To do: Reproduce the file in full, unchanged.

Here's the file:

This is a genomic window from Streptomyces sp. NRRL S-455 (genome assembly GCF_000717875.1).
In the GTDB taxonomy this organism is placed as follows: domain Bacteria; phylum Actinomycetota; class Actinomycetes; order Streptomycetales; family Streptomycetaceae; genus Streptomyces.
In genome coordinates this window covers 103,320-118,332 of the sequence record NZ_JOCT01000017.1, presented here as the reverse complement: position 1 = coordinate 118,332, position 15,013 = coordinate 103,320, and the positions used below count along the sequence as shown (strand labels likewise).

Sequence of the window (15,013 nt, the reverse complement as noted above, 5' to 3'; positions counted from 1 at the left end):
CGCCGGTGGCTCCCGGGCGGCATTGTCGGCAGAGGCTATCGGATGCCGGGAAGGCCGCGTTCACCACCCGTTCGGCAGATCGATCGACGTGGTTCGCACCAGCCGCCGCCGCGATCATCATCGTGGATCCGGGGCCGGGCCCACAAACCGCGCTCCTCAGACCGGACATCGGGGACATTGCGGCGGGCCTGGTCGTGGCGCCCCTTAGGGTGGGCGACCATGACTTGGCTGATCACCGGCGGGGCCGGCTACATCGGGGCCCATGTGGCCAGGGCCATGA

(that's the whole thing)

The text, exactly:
This is a genomic window from Streptomyces sp. NRRL S-455 (genome assembly GCF_000717875.1).
In the GTDB taxonomy this organism is placed as follows: domain Bacteria; phylum Actinomycetota; class Actinomycetes; order Streptomycetales; family Streptomycetaceae; genus Streptomyces.
In genome coordinates this window covers 103,320-118,332 of the sequence record NZ_JOCT01000017.1, presented here as the reverse complement: position 1 = coordinate 118,332, position 15,013 = coordinate 103,320, and the positions used below count along the sequence as shown (strand labels likewise).

Sequence of the window (15,013 nt, the reverse complement as noted above, 5' to 3'; positions counted from 1 at the left end):
CGCCGGTGGCTCCCGGGCGGCATTGTCGGCAGAGGCTATCGGATGCCGGGAAGGCCGCGTTCACCACCCGTTCGGCAGATCGATCGACGTGGTTCGCACCAGCCGCCGCCGCGATCATCATCGTGGATCCGGGGCCGGGCCCACAAACCGCGCTCCTCAGACCGGACATCGGGGACATTGCGGCGGGCCTGGTCGTGGCGCCCCTTAGGGTGGGCGACCATGACTTGGCTGATCACCGGCGGGGCCGGCTACATCGGGGCCCATGTGGCCAGGGCCATGA